Wakolda – A tacit look at Nazi immorality

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MOVIE REVIEW

Wakolda
Historias Cinematograficas Cinemania, Cine.Ar
93 Min
2.35:1
UK Release: 30th May, 2014

DIR Lucia Puenzo
PROD Gudny Hummelvoll, Jose Maria Morales, Lucia Puenzo, Fabienne Vonier
SCR Lucia Puenzo
DP Nicolas Puenzo
CAST Natalia Oreiro, Diego Peretti, Alex Brendemuhl, Elena Roger, Florencia Bado, Alan Daicz, Guillermo Pfening.

Lucia Penzo hasn’t showed signs of slowing down since her debut feature, XXY, won the Grand Priz of critics’ week in 2007. Her 3rd feature, Wakolda, is beautifully shot against the backdrop of Patagonia in 1960, where an intense Nazi biologist seeks out a prototypical Argentinian family who reawaken his forbidden obsession with purity and perfection. It’s a chilling premise that touches upon the near unspoken.

Alex Brendemuhl, who plays the deadly doctor, evolves into a highly unsettling character. It is in this way that Puenzo, effectively and humanely, permits her dramas to evolve deeper. The film slowly builds on the arrival of new characters, all of which are viewed with absolute suspicion and they are fascinating to watch.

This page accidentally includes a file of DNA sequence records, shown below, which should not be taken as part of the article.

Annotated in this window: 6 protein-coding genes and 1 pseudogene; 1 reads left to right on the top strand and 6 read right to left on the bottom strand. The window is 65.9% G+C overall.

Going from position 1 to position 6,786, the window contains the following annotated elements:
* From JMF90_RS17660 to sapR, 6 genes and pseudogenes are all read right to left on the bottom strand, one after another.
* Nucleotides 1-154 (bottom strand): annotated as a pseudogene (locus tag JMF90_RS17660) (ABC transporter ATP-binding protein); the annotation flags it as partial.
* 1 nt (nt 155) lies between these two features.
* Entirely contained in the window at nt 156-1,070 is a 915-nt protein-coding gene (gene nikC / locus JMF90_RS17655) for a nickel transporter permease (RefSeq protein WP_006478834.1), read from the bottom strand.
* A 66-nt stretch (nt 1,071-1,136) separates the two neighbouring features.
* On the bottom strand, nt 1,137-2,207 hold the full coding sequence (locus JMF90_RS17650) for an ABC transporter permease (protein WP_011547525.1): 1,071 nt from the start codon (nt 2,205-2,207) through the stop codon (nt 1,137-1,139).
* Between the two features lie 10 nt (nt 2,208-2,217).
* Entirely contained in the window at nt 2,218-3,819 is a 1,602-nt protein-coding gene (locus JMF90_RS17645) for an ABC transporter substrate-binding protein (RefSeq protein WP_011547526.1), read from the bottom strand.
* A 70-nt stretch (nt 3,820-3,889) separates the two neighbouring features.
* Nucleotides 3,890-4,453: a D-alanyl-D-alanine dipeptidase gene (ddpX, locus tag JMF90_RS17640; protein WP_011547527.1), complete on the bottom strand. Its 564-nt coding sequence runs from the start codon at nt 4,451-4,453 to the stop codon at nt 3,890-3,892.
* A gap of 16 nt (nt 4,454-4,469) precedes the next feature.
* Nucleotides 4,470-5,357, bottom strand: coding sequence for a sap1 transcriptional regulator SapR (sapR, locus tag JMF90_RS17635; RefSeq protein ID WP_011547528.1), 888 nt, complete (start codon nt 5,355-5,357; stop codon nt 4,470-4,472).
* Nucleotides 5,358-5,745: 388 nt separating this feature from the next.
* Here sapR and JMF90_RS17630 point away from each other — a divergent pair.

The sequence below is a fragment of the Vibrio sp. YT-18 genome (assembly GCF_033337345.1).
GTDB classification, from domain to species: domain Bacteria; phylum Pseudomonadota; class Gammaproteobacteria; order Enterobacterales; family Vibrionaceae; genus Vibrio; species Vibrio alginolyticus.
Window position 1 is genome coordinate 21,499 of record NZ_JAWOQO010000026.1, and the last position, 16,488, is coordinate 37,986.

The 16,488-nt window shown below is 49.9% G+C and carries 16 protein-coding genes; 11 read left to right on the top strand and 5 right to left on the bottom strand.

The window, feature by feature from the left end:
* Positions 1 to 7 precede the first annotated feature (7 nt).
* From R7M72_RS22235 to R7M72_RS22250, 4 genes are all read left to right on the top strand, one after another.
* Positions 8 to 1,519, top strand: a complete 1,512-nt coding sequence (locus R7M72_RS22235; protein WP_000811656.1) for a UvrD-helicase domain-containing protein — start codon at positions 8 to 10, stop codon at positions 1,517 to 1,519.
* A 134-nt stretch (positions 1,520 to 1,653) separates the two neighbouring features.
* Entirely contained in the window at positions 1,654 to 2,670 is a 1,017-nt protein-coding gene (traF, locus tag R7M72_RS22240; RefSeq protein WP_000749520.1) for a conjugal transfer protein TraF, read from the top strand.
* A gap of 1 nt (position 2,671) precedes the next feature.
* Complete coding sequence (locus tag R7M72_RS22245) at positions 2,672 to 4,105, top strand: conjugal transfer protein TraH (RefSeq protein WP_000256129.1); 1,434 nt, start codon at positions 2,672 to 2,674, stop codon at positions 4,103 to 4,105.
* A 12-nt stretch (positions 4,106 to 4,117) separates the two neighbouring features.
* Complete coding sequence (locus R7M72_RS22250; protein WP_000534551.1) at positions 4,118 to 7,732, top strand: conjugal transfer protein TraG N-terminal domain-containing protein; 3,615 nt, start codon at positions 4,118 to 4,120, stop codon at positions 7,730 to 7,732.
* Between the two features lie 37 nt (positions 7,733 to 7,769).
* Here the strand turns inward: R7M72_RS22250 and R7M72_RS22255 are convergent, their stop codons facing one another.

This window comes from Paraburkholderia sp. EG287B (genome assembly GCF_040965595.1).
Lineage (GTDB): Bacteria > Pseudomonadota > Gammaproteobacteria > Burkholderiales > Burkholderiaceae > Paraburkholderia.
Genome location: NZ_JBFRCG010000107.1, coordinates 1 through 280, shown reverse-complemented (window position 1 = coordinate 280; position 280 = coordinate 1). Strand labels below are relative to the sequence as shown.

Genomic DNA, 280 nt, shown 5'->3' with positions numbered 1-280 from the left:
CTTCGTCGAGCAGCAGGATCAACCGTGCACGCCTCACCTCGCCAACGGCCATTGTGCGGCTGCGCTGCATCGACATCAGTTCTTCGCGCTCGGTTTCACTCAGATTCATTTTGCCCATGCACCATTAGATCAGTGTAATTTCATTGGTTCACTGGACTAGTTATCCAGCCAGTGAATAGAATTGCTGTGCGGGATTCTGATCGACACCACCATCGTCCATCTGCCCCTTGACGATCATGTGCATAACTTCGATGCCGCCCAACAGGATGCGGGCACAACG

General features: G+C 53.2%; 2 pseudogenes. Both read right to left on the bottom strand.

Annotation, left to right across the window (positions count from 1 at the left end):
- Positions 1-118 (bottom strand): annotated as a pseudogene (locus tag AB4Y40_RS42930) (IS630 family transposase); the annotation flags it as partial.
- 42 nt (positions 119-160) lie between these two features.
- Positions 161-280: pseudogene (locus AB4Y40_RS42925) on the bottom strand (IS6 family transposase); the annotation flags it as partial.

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The story is actually based on a book written by Puenzo, largely around rumors of the infamous doctor, Josef Mengele, located in the remote Argentine region of Bariloche. Mengele meets a family who are setting up a hotel on the nearby lake; he takes an intriguing fascination over their daughter, bullied for her diminutive figure (the daughter is played wonderfully by first-timer Florencia Bado). This is a fantasy reborn for Mengele, even more so when he discovers the wife of the family is having twins. Nicolas Puenzo, the cinematographer, offers us some breathtaking shots of these newborn babies who cry and cuddle their mother. Not to mention, his seamless camerawork, which adds beauty and intrigue to every scene.

The finale could, perhaps, have been stronger. The script ends on a revelation for the characters that was already quite clear to the audience. However, Puenzo favours subtlety and I found this air of mystery and darkness rather welcoming.

4/5 stars.

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